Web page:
Sometimes the simple act of touching your toes just seems monumental. Lack of flexibility puts a damper on sports and exercise as well as everyday movements. Several styles of stretching can help put the spring back into your muscles and bring your toes just a little more into reach.
Static stretching works on the principle of autogenic inhibition. Autogenic inhibition occurs when the golgi tendon organ, or GTO, in your stretched muscle senses tension and stops the stretched muscle from contracting, usually right when you feel you can’t stretch any further. The GTO convinces the opposing muscle -- the antagonist -- to contract instead, allowing the stretched muscles to release. The longer you hold the stretch, the more the muscle will release. Inflexible muscles benefit from static stretching since you control the range and depth of the stretch as you work your way gradually towards increased flexibility.
You may have seen a foam roller at the gym and wondered what in the world it's for. Self-Myofascial Release, or SMR, stretches muscles by applying pressure to muscle tissue and trigger points through the use of foam rollers, medicine balls or other devices. As with static stretching, SMR allows for gradual release of inflexible muscles since you control the intensity of the pressure. SMR also works on the principle of autogenic inhibition but jolts the muscles through pressure along the length of the muscle tissue as opposed to lengthening the muscle itself. There’s usually a spot along a muscle that makes you yelp when pressed. Placing that spot right up against a foam roller forces the gradual release of the muscle fibers. The initial resistance that may induce a whimper or a groan gradually gives way to the muscle releasing. The longer you hold the pressure, the deeper the muscle will eventually release. The foam roller allows you to “roll” your way down the length of the muscle, working out each kink of tightness.
Dynamic, or active, stretching uses repetitive motion to loosen inflexible muscles. Arm circles, gentle lunges or leg swings are examples of dynamic stretches. This style of stretching warms up and loosens muscles oftentimes by imitating a movement you may be about to perform and helps inflexible muscles gradually increase their range of motion. The key with dynamic stretches is to be gentle and start slow. Windmilling your arms like mad will not increase your flexibility and will probably only lead to injury. Start conservative and stick to 10 to 12 repetitions of the chosen stretch.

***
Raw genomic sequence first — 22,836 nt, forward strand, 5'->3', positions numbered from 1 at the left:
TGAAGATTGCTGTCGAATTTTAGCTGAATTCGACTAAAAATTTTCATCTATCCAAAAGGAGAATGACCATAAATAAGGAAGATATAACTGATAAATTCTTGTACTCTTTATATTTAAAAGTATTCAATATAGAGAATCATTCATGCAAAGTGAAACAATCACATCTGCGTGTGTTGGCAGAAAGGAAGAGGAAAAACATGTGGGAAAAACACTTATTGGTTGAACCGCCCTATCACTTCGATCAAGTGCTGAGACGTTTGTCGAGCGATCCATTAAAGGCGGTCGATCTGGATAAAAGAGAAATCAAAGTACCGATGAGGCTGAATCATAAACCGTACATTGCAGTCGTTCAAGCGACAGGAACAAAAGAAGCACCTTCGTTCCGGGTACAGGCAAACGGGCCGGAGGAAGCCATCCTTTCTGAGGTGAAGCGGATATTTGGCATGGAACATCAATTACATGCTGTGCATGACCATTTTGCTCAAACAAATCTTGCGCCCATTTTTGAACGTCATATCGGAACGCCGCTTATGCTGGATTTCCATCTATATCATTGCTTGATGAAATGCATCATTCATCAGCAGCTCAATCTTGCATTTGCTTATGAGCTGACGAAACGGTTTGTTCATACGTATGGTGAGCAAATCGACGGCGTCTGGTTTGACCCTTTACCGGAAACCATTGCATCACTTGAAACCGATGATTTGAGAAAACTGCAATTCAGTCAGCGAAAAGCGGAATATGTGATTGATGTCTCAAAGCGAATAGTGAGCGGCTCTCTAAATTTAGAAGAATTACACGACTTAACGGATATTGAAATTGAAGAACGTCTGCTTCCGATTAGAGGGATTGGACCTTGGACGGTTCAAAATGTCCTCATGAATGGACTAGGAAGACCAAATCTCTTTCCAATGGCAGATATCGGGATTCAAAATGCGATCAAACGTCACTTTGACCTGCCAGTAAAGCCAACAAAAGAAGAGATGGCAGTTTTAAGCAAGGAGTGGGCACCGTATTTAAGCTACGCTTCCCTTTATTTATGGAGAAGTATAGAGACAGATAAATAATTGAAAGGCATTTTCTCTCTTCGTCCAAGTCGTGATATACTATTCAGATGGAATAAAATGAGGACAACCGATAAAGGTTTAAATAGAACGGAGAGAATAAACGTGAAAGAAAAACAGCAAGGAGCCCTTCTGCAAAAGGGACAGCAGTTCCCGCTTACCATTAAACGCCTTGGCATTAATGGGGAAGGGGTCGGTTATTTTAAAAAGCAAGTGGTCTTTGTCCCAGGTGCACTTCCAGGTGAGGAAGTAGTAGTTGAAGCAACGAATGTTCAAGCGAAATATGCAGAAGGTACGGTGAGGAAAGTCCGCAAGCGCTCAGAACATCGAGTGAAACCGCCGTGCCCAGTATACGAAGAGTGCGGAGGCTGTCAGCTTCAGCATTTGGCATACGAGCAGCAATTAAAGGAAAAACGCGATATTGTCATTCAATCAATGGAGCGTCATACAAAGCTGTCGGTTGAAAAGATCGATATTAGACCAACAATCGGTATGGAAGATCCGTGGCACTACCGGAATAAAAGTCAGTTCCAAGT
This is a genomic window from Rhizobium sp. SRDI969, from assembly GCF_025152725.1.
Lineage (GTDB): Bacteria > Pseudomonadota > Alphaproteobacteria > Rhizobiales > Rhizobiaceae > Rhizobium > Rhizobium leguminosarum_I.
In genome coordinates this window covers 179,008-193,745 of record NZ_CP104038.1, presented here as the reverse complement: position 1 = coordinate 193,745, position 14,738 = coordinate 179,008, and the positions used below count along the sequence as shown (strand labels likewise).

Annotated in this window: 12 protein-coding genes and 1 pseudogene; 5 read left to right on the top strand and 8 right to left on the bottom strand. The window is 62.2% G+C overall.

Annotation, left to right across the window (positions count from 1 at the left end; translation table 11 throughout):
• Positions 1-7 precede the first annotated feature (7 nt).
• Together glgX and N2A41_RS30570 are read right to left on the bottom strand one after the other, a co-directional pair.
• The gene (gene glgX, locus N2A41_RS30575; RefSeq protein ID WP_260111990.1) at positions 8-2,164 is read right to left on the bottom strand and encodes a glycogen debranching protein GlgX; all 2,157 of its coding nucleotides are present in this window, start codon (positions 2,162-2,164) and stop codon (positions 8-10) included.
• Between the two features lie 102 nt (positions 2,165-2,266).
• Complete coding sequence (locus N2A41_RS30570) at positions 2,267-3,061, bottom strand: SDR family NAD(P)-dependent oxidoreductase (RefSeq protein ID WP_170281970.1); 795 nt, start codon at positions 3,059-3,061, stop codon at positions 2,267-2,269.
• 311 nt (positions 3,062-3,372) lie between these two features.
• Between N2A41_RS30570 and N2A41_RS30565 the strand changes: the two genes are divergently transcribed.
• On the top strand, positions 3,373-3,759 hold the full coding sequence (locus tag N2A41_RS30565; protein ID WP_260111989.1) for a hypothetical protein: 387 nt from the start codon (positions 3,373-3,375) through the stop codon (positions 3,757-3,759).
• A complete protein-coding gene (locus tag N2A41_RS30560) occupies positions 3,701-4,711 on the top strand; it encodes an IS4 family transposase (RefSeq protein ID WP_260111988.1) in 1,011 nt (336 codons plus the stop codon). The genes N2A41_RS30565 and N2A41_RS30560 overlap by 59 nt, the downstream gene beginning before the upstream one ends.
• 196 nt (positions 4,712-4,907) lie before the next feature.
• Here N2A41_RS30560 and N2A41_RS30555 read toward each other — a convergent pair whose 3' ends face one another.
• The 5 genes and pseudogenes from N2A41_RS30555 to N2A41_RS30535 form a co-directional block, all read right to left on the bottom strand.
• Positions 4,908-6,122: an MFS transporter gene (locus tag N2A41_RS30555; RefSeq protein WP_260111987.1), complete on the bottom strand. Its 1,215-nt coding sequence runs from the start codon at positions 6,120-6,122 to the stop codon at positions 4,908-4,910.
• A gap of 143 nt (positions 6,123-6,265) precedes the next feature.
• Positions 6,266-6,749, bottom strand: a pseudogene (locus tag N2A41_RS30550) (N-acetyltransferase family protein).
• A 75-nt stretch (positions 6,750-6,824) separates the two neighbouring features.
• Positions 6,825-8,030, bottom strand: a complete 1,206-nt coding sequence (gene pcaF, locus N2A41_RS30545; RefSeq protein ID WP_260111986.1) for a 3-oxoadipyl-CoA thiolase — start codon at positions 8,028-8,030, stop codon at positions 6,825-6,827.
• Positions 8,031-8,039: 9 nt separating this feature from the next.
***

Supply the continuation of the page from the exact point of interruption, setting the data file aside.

Keep your static stretches static and avoid bouncing or pulsing once you’ve entered a stretch. Known as "ballistic stretching," pulsing in a static stretch can be the worst for inflexible muscles as the repetitive bounce only tightens muscles further rather than convincing them to relax. Stay within a reasonable threshold of your tolerance with SMR. There’s no need to mash a screaming trigger point into the foam roller. Apply as much pressure as you can comfortably tolerate, and that should be enough to encourage the muscle to relax. SMR can be intense and requires lying on the floor, so anyone diagnosed with congestive heart failure, kidney or liver disorders, osteoporosis or rheumatoid arthritis should avoid this type of stretching.
- ACE: What is the Difference Between Autogenic and Reciprocal Inhibition?
- National Academy of Sports Medicine Essentials of Corrective Exercise; Micheal Clark
- Foam Rollers and Myofascial Adhesions; Melissa McDonagh
- Human Kinetics: Types of Stretches
- Massachusetts Institute of Technology: Types of Stretching
Jullie Chung writes regularly for various websites. She is a nationally certified fitness trainer and performance enhancement specialist through the National Academy of Sports Medicine and trains regularly in yoga, flatwater kayaking, boxing and mixed martial arts. An avid outdoor fan, she regularly hikes, climbs and trail runs.